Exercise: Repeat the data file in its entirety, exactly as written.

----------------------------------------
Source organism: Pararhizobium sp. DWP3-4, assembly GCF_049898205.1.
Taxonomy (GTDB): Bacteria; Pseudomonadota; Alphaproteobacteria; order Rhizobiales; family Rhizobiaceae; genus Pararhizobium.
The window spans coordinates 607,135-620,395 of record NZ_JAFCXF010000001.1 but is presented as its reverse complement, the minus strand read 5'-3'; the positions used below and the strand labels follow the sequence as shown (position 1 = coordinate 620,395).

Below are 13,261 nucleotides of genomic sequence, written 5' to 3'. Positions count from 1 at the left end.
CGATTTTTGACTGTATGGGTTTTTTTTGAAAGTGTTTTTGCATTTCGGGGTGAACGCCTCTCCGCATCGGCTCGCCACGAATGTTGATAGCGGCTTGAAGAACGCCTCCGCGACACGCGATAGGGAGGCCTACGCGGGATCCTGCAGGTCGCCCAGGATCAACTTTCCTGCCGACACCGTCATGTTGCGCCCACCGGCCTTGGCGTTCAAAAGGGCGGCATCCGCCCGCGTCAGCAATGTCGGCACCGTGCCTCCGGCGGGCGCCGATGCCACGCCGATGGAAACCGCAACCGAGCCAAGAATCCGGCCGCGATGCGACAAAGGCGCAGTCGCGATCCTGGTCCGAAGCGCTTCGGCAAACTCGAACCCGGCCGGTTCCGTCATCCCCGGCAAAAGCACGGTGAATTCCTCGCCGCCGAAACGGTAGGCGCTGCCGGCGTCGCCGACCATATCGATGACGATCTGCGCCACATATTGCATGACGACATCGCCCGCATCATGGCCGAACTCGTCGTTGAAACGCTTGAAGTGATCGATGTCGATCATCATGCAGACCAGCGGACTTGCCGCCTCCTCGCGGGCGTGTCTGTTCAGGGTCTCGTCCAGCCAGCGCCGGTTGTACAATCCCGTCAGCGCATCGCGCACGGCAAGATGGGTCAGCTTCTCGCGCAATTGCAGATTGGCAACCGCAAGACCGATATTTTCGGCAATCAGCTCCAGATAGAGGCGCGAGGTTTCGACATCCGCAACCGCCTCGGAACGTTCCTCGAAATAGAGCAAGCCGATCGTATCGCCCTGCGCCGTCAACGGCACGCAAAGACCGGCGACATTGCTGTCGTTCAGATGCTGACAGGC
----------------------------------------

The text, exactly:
Source organism: Pararhizobium sp. DWP3-4, assembly GCF_049898205.1.
Taxonomy (GTDB): Bacteria; Pseudomonadota; Alphaproteobacteria; order Rhizobiales; family Rhizobiaceae; genus Pararhizobium.
The window spans coordinates 607,135-620,395 of record NZ_JAFCXF010000001.1 but is presented as its reverse complement, the minus strand read 5'-3'; the positions used below and the strand labels follow the sequence as shown (position 1 = coordinate 620,395).

Below are 13,261 nucleotides of genomic sequence, written 5' to 3'. Positions count from 1 at the left end.
CGATTTTTGACTGTATGGGTTTTTTTTGAAAGTGTTTTTGCATTTCGGGGTGAACGCCTCTCCGCATCGGCTCGCCACGAATGTTGATAGCGGCTTGAAGAACGCCTCCGCGACACGCGATAGGGAGGCCTACGCGGGATCCTGCAGGTCGCCCAGGATCAACTTTCCTGCCGACACCGTCATGTTGCGCCCACCGGCCTTGGCGTTCAAAAGGGCGGCATCCGCCCGCGTCAGCAATGTCGGCACCGTGCCTCCGGCGGGCGCCGATGCCACGCCGATGGAAACCGCAACCGAGCCAAGAATCCGGCCGCGATGCGACAAAGGCGCAGTCGCGATCCTGGTCCGAAGCGCTTCGGCAAACTCGAACCCGGCCGGTTCCGTCATCCCCGGCAAAAGCACGGTGAATTCCTCGCCGCCGAAACGGTAGGCGCTGCCGGCGTCGCCGACCATATCGATGACGATCTGCGCCACATATTGCATGACGACATCGCCCGCATCATGGCCGAACTCGTCGTTGAAACGCTTGAAGTGATCGATGTCGATCATCATGCAGACCAGCGGACTTGCCGCCTCCTCGCGGGCGTGTCTGTTCAGGGTCTCGTCCAGCCAGCGCCGGTTGTACAATCCCGTCAGCGCATCGCGCACGGCAAGATGGGTCAGCTTCTCGCGCAATTGCAGATTGGCAACCGCAAGACCGATATTTTCGGCAATCAGCTCCAGATAGAGGCGCGAGGTTTCGACATCCGCAACCGCCTCGGAACGTTCCTCGAAATAGAGCAAGCCGATCGTATCGCCCTGCGCCGTCAACGGCACGCAAAGACCGGCGACATTGCTGTCGTTCAGATGCTGACAGGC